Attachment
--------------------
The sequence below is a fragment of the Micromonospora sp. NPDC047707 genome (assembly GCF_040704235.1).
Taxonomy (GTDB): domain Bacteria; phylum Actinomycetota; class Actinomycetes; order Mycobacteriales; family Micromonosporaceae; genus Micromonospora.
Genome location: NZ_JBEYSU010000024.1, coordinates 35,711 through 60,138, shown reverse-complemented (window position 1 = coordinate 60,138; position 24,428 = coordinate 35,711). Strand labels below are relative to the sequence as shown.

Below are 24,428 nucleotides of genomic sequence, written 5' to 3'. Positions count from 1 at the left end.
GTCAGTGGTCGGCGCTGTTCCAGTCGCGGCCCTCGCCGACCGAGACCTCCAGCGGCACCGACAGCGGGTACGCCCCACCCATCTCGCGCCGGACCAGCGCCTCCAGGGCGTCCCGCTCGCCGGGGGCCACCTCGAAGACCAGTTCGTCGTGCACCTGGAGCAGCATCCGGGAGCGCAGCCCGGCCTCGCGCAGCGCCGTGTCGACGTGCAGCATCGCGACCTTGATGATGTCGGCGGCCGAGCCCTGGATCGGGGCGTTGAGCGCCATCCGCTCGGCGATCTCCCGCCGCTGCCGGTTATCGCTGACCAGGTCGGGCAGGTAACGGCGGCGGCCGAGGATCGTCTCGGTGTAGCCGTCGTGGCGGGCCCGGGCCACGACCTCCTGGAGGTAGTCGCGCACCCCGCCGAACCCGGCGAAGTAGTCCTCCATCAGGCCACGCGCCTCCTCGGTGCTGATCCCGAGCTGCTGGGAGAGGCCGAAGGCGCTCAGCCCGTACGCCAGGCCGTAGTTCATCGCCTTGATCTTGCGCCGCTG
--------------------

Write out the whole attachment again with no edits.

The sequence below is a fragment of the Micromonospora sp. NPDC047707 genome (assembly GCF_040704235.1).
Taxonomy (GTDB): domain Bacteria; phylum Actinomycetota; class Actinomycetes; order Mycobacteriales; family Micromonosporaceae; genus Micromonospora.
Genome location: NZ_JBEYSU010000024.1, coordinates 35,711 through 60,138, shown reverse-complemented (window position 1 = coordinate 60,138; position 24,428 = coordinate 35,711). Strand labels below are relative to the sequence as shown.

Below are 24,428 nucleotides of genomic sequence, written 5' to 3'. Positions count from 1 at the left end.
GTCAGTGGTCGGCGCTGTTCCAGTCGCGGCCCTCGCCGACCGAGACCTCCAGCGGCACCGACAGCGGGTACGCCCCACCCATCTCGCGCCGGACCAGCGCCTCCAGGGCGTCCCGCTCGCCGGGGGCCACCTCGAAGACCAGTTCGTCGTGCACCTGGAGCAGCATCCGGGAGCGCAGCCCGGCCTCGCGCAGCGCCGTGTCGACGTGCAGCATCGCGACCTTGATGATGTCGGCGGCCGAGCCCTGGATCGGGGCGTTGAGCGCCATCCGCTCGGCGATCTCCCGCCGCTGCCGGTTATCGCTGACCAGGTCGGGCAGGTAACGGCGGCGGCCGAGGATCGTCTCGGTGTAGCCGTCGTGGCGGGCCCGGGCCACGACCTCCTGGAGGTAGTCGCGCACCCCGCCGAACCCGGCGAAGTAGTCCTCCATCAGGCCACGCGCCTCCTCGGTGCTGATCCCGAGCTGCTGGGAGAGGCCGAAGGCGCTCAGCCCGTACGCCAGGCCGTAGTTCATCGCCTTGATCTTGCGCCGCTG